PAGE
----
Local teenager contemplates a career as a firefighter | Local news


“Slow is smooth and fluid is fast,” said Gabriel Romero, shift supervisor of the Taos Volunteer Fire Department, as he practiced putting on his bunker gear – or firefighting PPE – Tuesday morning (December 14) at station 1 of the service.

“We are not going to rush. Slow is smooth, smooth is fast, ”Romero repeated, as Vasquez, a 16-year-old intern in the department, donned the gear for the third time.

Vasquez represents one of the few young Taos who have chosen to spend their free time – or in Vasquez’s case his hours of work curriculum in high school – learning the ins and outs of firefighting in hope to make it a lifelong career.

Creation of a work-study program

Vasquez, a student at Taos High School, said that while other students use work-study hours to join the paid workforce, submitting their pay stubs for school credit, he decided to see s ‘he could spend his time with volunteer Taos. Fire department at the start of the school year.

Although he said his uncle was a former volunteer firefighter, Vasquez said he had no other connection with the department. “I came in kind of on my own,” he said of the start of his work-study program. He has been volunteering with the ministry since May, when he first attended exercises, which he said immediately intrigued him.

“They’re like classes for me,” Vasquez said of his Tuesday and Thursday mornings from 7.45 am to 9.00 am at the fire department. “I like to be careful. I watch what they do, ”he explained.

Firefighters hire trainees as they arrive. The progression of the training is rigorous.

Vasquez studies firefighting nomenclature, or the precise location and name of every piece of equipment on every fire truck; cargo hold equipment drills, in which he dresses in full firefighter gear; breathing apparatus exercises; and pipe rolling, among others.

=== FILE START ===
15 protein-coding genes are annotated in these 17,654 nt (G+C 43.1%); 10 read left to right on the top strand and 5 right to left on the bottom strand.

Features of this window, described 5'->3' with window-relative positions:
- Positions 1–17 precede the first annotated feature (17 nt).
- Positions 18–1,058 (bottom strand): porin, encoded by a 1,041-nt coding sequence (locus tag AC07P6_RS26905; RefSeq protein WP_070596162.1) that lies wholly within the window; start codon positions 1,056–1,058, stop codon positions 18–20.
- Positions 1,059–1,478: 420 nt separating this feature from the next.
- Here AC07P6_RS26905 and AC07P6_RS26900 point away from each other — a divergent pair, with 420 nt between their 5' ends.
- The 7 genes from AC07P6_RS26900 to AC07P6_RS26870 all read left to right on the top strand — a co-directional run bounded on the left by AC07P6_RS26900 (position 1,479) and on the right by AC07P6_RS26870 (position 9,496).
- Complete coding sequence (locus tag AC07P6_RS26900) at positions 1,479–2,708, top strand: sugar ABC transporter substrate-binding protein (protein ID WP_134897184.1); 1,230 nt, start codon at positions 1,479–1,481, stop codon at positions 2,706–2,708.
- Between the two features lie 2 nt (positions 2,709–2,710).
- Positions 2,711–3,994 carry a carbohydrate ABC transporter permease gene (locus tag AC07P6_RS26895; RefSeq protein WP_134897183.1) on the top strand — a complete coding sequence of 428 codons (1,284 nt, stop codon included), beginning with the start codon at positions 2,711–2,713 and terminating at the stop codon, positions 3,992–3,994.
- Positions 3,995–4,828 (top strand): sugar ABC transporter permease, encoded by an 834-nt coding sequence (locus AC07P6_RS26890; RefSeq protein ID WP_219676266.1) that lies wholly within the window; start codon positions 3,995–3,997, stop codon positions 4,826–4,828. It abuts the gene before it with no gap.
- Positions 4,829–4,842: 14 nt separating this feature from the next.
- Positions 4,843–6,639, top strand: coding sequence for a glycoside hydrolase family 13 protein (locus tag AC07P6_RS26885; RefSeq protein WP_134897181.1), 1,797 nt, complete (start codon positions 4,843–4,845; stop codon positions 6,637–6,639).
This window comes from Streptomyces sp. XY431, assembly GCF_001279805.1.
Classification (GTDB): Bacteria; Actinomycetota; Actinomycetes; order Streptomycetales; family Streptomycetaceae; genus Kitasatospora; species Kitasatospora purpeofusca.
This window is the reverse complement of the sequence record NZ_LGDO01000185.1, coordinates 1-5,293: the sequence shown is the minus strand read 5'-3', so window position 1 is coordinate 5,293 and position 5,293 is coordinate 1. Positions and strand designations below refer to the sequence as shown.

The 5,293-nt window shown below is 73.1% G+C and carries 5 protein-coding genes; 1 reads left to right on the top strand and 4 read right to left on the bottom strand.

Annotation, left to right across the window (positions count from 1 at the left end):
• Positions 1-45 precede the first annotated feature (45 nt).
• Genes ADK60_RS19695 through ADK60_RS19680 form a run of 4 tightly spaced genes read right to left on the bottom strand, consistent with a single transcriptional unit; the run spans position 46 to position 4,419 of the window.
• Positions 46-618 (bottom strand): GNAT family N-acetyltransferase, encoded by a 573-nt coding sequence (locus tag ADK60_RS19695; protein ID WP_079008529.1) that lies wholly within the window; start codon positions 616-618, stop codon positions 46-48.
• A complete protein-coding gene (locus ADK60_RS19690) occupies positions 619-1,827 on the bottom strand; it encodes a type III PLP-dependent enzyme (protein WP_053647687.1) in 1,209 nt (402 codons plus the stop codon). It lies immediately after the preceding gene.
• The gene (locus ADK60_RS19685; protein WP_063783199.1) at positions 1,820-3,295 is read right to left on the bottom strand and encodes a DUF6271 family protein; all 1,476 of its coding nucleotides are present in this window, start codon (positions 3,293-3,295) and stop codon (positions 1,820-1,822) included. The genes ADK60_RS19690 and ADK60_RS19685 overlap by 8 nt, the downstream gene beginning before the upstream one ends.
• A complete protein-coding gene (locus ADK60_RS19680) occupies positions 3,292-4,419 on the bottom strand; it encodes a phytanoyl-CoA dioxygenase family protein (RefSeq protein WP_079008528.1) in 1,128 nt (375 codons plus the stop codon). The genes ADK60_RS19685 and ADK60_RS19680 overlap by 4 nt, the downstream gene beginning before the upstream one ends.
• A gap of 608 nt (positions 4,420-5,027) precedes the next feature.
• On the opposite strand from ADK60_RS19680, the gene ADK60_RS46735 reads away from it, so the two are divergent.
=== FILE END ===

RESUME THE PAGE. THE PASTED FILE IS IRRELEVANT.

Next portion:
Although he has not yet been on any missions, he has said he looks forward to the day when he can help the team he has come to know – and who knew him – over the course of the seven last months.

An interest in helping the community

The tight-knit nature he discovered at the fire station is part of what prompted Vasquez to want to devote himself full time to fighting fires.

“I would like to start as a volunteer and progress to being a shift supervisor,” he said.

As to why he chose to spend his work-study program volunteering, he said he was “a little different” from his peers when it came to why he does this. “I want to serve the community, of course, but I want to carry on the legacy of all those firefighters who have fallen in action since September 11th.

He said helping his local community was one way for him to see visible change. “The community is kind of a place I like to be; going to all those community events, playing music for the community (Vasquez plays in his high school mariachi band). A lot of people in our riding are really nice people, and I really love to see that, ”he said.

“I see our community as a place with a lot of opportunities. A lot of people can do a lot of things, but there are always these limits, ”he said of the general lack of volunteer participation. Personally, he said he is focused on his career path and plans to continue his education to become a paramedic as well.

A lack of other young volunteers

Vasquez appears to be one of a smaller and smaller group of volunteer firefighters across the county (see article on A1). He said he tried to recruit friends to come join him, but it didn’t last long. “[Other students] say they’re cool at first, then I talk to them more and then they say, “I don’t know.” “

“It’s really hard to get kids to do things, especially now,” he said. “I’m doing my part as hard as I can,” adding, “It’s a really cool program and fighting fires is a really cool thing to do.”

He said many peers didn’t see a future in Taos at all, but training programs for young people like the one offered at Taos fire could help create a change in that perspective.

“I think if we put in more programs for young people – like firefighters, police, EMS – and show [students] all that, I think they might be interested in staying.


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